By: Elizabeth Kaffitz,
Late in my second pregnancy, my back began to ache. It was bad enough siting down or in bed, but it was really bad when I stood up. My friends and relatives sympathized. My doctor told me that it was common but would go away after the baby came. When labor began 2 weeks early, along with concerns for a healthy baby, I was thinking,
“Oh, good. Now the backache will stop.”
But it didn’t. Part of the trouble was lack of sleep. My son cried every night from 1 a.m. to 6 a.m.–when I had to get up anyway. This lasted for a solid year. By the time the year was over, my backache was considered to be chronic pain. By then there were headaches, widespread body pain, and IBS, too.
My “baby” is now 48. When the rheumatologists got together in 1990, they decided on a name: Fibromyalgia. I was diagnosed that year. Of course, for many doctors it was still “all in your pretty little head”. Nerve blocks seemed to have a 90-day warranty. Physical therapy made things worse by starting flares that lasted 4-6 weeks. Every so often there would be more testing.
Lime disease? No. Lupus? No. Myasthenia Gravis? No.
I was a teacher. I went to sheltered workshops and day treatment centers (for mentally ill adults) in two counties. This meant I carried a supply of books in my car for 5 subjects at levels from K-12. It was a lot of driving. A lot of lugging. By this time, it took strong opioids to keep the pain down to a level where I wasn’t crying all the time. I had trigger point injections every other week.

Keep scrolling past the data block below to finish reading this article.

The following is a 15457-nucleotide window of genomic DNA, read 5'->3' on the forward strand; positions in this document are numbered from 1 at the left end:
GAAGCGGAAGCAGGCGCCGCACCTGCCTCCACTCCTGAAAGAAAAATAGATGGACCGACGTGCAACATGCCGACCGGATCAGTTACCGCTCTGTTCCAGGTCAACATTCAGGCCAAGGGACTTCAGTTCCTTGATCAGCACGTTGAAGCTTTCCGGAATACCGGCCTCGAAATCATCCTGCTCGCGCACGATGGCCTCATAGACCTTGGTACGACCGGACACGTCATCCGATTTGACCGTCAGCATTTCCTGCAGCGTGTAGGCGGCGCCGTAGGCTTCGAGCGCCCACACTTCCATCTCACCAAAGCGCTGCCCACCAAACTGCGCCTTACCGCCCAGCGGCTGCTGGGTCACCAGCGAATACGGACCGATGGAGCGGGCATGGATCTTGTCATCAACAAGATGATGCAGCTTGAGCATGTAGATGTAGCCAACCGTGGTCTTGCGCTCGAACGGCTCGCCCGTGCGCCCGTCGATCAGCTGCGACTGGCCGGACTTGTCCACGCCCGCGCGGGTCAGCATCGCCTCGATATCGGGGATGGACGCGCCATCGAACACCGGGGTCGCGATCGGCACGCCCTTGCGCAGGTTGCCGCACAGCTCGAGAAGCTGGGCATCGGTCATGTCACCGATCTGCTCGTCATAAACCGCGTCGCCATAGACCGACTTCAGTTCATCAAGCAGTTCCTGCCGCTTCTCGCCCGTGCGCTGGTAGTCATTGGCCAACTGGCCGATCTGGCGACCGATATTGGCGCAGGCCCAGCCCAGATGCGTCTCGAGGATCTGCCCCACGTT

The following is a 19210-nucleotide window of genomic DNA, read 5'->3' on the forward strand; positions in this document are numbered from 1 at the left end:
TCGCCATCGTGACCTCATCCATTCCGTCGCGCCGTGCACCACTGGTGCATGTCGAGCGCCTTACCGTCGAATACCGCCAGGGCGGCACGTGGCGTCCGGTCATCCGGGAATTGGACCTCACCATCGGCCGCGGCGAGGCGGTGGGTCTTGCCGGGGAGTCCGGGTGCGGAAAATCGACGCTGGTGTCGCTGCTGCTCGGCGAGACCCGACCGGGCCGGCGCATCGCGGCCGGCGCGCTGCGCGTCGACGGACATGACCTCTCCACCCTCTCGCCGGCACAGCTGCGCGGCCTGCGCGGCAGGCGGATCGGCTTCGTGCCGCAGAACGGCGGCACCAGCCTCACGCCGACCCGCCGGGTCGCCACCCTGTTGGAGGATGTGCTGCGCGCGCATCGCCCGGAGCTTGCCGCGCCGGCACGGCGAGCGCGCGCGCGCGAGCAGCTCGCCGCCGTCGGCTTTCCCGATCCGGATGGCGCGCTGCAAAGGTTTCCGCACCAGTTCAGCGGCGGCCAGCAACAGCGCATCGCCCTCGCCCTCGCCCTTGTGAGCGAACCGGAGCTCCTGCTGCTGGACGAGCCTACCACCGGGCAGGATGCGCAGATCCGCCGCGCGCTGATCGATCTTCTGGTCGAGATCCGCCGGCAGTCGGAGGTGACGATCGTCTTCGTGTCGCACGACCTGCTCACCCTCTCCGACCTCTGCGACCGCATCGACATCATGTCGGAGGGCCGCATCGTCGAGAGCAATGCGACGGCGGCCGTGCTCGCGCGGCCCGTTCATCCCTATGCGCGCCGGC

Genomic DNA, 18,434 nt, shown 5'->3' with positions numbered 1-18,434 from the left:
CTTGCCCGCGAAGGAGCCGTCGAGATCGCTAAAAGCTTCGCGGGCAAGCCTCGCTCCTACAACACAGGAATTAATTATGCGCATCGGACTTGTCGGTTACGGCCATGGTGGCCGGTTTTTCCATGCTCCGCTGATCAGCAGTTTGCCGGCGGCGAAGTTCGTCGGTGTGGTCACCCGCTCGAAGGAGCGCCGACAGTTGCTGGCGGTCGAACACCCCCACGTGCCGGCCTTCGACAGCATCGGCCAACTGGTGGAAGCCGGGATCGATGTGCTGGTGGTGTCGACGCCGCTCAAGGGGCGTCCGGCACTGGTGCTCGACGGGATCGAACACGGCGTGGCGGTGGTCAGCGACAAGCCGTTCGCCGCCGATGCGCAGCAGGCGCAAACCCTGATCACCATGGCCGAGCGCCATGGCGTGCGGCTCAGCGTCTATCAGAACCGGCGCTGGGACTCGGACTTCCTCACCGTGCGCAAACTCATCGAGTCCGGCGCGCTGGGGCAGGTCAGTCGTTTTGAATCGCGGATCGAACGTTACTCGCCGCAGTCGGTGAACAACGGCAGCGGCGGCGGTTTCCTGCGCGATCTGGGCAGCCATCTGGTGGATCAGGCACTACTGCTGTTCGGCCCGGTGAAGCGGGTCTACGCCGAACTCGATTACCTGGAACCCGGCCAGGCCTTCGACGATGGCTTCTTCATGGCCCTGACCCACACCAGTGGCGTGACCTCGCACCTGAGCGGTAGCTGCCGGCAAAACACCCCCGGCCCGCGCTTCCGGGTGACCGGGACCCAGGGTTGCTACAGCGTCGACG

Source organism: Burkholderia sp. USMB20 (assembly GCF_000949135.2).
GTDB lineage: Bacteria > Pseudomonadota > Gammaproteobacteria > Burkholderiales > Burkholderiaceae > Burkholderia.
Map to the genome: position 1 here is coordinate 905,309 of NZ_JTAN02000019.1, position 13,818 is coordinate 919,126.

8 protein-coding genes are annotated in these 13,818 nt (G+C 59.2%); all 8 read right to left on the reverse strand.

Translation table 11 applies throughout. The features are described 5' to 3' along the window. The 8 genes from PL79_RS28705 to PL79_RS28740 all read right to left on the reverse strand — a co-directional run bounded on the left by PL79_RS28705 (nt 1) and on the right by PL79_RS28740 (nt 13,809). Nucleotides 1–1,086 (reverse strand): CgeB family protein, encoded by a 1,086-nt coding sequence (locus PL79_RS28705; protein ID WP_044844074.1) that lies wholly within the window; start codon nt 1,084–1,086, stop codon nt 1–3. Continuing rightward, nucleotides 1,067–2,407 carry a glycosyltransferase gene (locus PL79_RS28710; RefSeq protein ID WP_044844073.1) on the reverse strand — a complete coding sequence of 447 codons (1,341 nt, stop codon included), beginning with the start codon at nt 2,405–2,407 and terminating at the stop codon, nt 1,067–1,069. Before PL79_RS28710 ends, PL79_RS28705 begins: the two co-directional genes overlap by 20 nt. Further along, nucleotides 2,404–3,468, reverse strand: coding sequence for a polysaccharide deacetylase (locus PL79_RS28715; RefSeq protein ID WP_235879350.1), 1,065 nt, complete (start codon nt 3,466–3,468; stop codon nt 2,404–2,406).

Then the double vision began. I drove home from work 34 miles with my left hand covering my left eye.
I crawled into my house.
The pain in my back was that bad. My pain doctor said it was time to go on disability. A neuro-ophthalmologist and physical therapist who specializes in eyes got my vision back to seeing only one object at a time.
But I was getting daily headaches that were a combination of tension and migraine. The doctors thought the weight of my glasses might be the problem. My vision was 20/400. I could read the “E” on the eye chart without glasses, but that was it. So, I underwent LASEK surgery. My right eye is for near vision, and my left is for distance. It took a little getting used to, but my vision is now 20/30. And the headaches are gone.
The fibro pain could be anywhere. But the back pain was a constant. It was escalating, so I had one more MRI. There was more impingement on my spinal cord. This is the way the N.P. at the pain clinic explained things: “When you lose control of your bladder, you’ll need surgery on your spine.”
I’m a proactive person. I started researching surgeons and hospitals that same day. I found the best hospital in the country. Luckily, my sister in law lived in a suburb of the city. After all that time, I can now stand without pain. Some days my back aches, but it’s not the same. It’s manageable.
I will always have fibromyalgia. Too many of my nerves have been programmed to only register pain for too many years. I’m 76. My arthritic hips and knees are the new and improved models. I have an irritable bowel and an irritable bladder. Fatigue can hit as quickly as turning off a light switch. Some days the fibro fog gets the best of me. I still get long term flare ups of whatever muscles I’ve been using, mostly at the attachment points. But, by pacing myself, by tweaking my medications, and by identifying and fixing symptoms that are NOT caused by fibromyalgia, my life has become fuller, richer, and less pain driven.